As winter sets in around the country, thousands of the nation’s poor are struggling to keep the heat on thanks to intentional underfunding of a key federal progam.
Pennsylvania saw an 11 percent increase in applications for heating assistance but granted benefits to just 1 percent more households than last season. There are more than 24,000 households in the state going without normal utility service at the start of the coldest months, a 14-year high.
And in Idaho, state officials expect to assist at least 2,000 fewer households than last year after a streamlined process and more generous per-household benefits drained the state’s allotment of funds. The state “still has crisis funding available for individuals who have a crisis situation” later in the year, program administrator Kristin Matthews said in an email. But in the meantime, the state is encouraging low-income households left out in the cold to seek help from charities.
In both cases, the increase in people going without heating assistance for the winter reflects an unnecessary strain placed on the Low-Income Home Energy Assistance Program (LIHEAP) by Congress.
Precise eligibility rules for LIHEAP vary from state to state, but the law authorizing the program says that anyone with an income up to 150 percent of the federal poverty line is eligible as far as Congress is concerned. States may set that upper bound at 60 percent of the state median income if that amount is larger. No state can deny eligibility for benefits to households earning less than 110 percent of the federal poverty line.
But because Congress never puts enough money into LIHEAP to actually deliver on the ambitions of the program, plenty of people who are eligible for the aid go without it every year. Federal funding for the program has fallen by about a third since 2010 when it was an already-insufficient $5.1 billion, the Center on Budget and Policy Priorities’ David Reich said in an interview.
“It’s pretty clear that the LIHEAP appropriation [approved by Congress] has never come close to being able to serve all those eligible,” said Reich.
Programs like food stamps that are designed to automatically appropriate all funds necessary to serve eligible applicants are a relative rarity. Even the auto-funded food stamps system fails to reach everyone it should, because of how many people never apply for help they’re legally entitled to. But the under-enrollment problem is far more acute in most anti-poverty systems run by the government because lawmakers leave them in a state of perpetual under-funding.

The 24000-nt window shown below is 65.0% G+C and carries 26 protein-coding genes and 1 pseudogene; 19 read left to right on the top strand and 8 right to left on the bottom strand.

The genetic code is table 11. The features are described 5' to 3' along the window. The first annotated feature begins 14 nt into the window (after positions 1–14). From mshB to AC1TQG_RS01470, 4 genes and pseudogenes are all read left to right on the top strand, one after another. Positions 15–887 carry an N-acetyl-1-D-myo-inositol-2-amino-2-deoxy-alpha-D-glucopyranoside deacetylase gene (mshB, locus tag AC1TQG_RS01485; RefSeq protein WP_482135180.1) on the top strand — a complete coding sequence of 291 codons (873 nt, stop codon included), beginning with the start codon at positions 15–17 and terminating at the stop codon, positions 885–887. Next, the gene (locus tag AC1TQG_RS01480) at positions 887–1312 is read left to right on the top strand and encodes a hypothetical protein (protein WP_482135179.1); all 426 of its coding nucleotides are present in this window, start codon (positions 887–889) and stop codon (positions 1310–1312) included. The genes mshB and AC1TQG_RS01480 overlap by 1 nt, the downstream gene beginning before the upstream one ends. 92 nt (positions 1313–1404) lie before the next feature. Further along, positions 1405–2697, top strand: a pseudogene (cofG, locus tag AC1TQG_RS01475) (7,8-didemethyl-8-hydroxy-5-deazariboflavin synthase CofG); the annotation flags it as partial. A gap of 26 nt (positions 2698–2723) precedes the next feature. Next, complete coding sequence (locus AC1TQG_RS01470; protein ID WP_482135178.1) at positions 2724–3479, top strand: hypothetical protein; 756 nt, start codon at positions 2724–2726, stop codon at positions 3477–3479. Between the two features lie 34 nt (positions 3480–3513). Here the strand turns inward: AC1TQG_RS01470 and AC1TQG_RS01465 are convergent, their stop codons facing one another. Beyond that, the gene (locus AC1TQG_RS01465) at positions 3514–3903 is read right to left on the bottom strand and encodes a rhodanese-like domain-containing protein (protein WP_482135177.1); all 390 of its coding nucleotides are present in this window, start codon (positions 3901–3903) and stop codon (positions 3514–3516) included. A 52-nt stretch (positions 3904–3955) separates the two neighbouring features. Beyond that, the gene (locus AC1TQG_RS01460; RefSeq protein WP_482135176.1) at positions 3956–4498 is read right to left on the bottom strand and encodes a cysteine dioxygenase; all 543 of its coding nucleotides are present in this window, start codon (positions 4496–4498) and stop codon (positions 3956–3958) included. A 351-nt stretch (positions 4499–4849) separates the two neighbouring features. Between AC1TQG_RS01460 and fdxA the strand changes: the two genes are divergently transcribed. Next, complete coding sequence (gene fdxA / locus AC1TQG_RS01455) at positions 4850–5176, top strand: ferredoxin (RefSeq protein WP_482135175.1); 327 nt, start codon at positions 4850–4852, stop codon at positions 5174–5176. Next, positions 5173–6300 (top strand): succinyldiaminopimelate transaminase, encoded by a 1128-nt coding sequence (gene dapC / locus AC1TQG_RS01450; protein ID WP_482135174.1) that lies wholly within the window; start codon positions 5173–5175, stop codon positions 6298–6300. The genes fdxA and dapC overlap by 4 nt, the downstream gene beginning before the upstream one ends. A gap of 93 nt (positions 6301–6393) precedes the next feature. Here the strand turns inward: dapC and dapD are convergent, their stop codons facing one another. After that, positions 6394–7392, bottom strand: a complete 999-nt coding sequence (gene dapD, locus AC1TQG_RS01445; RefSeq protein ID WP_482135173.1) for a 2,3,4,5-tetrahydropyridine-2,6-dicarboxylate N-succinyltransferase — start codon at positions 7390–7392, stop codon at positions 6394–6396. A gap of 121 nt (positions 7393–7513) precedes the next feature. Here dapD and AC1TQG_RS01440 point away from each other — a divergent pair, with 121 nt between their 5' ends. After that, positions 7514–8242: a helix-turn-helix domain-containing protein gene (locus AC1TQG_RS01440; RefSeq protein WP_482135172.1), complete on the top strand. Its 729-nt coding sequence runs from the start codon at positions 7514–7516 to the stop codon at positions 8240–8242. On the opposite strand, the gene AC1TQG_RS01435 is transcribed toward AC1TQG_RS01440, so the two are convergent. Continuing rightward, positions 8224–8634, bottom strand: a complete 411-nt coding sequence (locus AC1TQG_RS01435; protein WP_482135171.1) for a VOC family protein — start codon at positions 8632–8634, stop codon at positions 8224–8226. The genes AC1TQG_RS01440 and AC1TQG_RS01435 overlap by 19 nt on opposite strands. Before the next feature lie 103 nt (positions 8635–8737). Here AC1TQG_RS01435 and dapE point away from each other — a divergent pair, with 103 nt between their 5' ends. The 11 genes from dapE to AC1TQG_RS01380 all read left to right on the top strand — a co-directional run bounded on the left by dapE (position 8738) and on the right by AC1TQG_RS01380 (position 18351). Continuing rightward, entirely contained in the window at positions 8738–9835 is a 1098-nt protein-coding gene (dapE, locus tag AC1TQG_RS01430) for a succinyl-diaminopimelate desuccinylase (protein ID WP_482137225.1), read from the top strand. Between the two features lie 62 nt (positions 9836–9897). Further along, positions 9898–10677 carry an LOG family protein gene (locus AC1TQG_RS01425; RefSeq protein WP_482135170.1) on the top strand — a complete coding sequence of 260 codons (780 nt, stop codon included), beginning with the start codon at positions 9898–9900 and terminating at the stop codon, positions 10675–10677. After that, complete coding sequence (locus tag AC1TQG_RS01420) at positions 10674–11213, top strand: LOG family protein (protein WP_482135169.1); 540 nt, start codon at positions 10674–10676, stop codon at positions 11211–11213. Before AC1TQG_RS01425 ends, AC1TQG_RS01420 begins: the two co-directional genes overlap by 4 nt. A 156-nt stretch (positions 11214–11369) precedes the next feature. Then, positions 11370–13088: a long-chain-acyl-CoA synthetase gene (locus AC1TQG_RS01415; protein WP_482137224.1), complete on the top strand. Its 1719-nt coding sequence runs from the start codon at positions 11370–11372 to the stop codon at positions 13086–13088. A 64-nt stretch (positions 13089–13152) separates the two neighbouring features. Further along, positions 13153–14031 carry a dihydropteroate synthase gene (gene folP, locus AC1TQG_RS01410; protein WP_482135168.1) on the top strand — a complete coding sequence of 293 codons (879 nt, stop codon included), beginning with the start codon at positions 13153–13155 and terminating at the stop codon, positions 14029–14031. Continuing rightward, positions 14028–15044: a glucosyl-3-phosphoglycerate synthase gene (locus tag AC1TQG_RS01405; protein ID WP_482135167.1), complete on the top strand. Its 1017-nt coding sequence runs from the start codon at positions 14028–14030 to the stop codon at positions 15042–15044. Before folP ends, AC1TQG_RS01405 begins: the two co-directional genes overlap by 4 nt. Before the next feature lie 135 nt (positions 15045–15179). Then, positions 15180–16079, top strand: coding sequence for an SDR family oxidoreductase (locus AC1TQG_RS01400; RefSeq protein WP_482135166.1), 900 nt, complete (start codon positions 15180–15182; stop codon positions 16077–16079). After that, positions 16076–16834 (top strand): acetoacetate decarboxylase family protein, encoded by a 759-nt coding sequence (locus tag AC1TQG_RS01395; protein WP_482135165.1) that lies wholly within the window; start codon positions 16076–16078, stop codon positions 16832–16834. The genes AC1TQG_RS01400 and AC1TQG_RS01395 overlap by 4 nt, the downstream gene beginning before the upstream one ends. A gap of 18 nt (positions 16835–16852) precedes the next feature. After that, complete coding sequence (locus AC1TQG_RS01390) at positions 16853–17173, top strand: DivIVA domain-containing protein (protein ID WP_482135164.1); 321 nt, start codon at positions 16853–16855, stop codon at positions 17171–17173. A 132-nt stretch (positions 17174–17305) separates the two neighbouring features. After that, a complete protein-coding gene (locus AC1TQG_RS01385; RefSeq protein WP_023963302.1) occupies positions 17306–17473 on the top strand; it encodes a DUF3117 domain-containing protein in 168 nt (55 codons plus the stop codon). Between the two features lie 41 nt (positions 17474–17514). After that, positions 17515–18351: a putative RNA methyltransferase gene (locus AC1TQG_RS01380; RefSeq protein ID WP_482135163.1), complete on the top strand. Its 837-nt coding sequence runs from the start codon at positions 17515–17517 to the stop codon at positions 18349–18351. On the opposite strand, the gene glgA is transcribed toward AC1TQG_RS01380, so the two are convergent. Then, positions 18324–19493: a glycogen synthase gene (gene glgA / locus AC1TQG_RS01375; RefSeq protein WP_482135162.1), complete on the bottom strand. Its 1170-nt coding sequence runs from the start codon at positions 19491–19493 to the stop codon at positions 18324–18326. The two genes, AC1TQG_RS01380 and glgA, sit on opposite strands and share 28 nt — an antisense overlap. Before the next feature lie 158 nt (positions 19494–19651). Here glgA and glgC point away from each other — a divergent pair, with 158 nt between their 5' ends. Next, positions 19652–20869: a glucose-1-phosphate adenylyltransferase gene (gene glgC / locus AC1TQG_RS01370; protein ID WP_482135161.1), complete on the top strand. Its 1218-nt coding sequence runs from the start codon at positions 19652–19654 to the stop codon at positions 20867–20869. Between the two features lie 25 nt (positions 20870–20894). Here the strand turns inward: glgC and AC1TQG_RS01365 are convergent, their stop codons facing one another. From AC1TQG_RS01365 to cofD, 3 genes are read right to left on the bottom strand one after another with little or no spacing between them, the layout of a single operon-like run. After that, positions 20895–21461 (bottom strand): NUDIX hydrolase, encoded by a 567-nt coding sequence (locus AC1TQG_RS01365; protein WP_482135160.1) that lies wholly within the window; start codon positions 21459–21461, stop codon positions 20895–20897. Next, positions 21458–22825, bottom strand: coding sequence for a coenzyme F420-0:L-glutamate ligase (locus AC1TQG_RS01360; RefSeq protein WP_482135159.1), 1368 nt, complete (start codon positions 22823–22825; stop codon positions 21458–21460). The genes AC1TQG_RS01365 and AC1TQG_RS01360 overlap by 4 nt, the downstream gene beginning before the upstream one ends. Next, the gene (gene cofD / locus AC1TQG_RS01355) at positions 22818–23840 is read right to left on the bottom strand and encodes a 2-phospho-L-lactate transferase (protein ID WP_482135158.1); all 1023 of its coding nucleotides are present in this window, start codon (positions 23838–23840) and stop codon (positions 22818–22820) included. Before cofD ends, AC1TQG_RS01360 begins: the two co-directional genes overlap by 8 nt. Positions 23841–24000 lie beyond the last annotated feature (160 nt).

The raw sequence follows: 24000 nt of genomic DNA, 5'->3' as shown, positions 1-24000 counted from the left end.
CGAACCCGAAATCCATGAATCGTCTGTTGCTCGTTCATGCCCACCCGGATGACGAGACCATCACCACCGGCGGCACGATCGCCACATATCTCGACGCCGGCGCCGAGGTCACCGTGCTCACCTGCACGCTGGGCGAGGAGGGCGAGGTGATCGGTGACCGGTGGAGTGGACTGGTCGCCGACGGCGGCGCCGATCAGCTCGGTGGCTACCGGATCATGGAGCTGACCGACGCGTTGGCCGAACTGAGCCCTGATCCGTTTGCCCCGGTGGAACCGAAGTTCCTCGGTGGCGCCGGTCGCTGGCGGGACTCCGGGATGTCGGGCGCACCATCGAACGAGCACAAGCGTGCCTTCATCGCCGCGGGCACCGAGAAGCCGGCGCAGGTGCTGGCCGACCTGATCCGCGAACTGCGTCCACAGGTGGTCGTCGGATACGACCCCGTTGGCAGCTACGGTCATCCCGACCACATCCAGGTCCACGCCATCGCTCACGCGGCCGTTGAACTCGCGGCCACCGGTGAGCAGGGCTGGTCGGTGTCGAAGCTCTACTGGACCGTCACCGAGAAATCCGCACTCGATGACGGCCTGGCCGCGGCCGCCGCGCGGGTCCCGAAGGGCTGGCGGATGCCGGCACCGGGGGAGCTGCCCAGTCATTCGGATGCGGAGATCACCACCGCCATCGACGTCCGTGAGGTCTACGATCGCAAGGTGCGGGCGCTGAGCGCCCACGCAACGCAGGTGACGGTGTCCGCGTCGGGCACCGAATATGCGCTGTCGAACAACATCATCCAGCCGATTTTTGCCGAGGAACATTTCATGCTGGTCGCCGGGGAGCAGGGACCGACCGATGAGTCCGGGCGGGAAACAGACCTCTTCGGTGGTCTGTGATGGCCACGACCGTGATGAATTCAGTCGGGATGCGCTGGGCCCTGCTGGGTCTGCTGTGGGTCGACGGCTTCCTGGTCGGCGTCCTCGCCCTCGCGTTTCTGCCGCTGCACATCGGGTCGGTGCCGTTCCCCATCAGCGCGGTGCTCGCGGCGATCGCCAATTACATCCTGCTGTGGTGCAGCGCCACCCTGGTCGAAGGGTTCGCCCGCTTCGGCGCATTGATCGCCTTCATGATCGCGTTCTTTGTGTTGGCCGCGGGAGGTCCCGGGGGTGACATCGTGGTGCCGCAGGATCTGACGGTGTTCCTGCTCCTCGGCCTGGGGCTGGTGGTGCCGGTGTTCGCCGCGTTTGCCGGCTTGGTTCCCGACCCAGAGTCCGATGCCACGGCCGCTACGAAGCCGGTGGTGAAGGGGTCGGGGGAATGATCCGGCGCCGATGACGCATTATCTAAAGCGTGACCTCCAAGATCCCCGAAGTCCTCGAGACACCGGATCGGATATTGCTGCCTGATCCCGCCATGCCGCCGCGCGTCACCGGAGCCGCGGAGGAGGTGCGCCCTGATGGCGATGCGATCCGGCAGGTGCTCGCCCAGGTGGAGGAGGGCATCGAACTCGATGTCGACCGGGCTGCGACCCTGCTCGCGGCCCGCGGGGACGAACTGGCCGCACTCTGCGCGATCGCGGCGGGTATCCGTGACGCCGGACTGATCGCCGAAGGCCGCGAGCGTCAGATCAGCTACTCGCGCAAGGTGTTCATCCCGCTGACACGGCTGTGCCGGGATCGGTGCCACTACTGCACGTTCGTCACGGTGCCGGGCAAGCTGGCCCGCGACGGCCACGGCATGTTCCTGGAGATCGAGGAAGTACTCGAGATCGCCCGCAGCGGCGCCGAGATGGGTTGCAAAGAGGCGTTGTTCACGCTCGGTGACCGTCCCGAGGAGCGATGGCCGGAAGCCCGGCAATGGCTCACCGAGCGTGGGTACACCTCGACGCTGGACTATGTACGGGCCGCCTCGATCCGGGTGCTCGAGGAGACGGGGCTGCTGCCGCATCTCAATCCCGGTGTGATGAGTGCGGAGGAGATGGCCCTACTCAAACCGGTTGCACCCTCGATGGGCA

Indeed, LIHEAP program has never served even one out of three households who are eligible under the federal legislative language, according to a Congressional Research Service report from December. The program managed to reach 31 percent of those federally eligible in 1983, the second year of LIHEAP’s existence. That share dipped all the way to 14 percent by 2000, before rebounding to right around 20 percent over the past few years of data.
That means that for every five homes Congress said it wants to help keep the heat on, four go without the intended aid.
“This situation is not uncommon in the federal budget world,” said Reich. “The childcare assistance programs are another example, and housing assistance is another. It’s not uncommon. Because it’s an appropriated program, it competes for funding annually with everything else in the non-defense appropriated world.”
Maintaining LIHEAP’s 2010 funding level would have added $1.7 billion in federal spending — less than one eighth of one percent of the $1.1 trillion in spending approved in December’s budget deal. Congress not only declined to spend that money — it actually intensified the crunch facing LIHEAP money through a related policy tweak in how eligibility for food stamps interacts with LIHEAP participation.
The decision to cut LIHEAP funding since the 2010 rebound in the program’s reach is especially cruel given what’s happened to fuel prices in recent years. Oil and natural gas prices have fallen significantly over the past two years, and the Energy Information Administration forecasts that it’ll be anywhere from 3 percent to 25 percent cheaper to heat homes this winter compared to last year, depending on the source of a household’s heat.
While falling energy prices help blunt the impact of the cuts, they also mean Congress could have reached a dramatically higher share of those in need by simply leaving the program out of the misguided anti-debt fervor that took over the federal government with the rise of the Tea Party.
“Hopefully the need has come down. But the reality is that LIHEAP has never served more than a fraction of those eligible by the federal standards,” Reich said. “And certainly another way that the program could respond to lower fuel costs is to serve more people, to get that fraction up a little bit.”
Instead, appropriators have forced administrators in Idaho, Pennsylvania, and elsehwere to choose who gets help and who goes without. Those workers make painful decision about how to allocate scarce resources in hopes of ensuring that the very neediest people are first in line. But the line is too long for everyone to get the help they’re meant to under U.S. law.
Such actions may represent the best outcome possible under the constraints Congress places on the people who administer the program, Reich said, while stressing that there isn’t really a right answer here.
“I would think the good government approach is to try to strike a balance between helping as many people as possible and helping people with the most urgent need,” he said. “But these are difficult choices. Usually the federal funding is pretty inadequate to take care of everybody who is eligible.”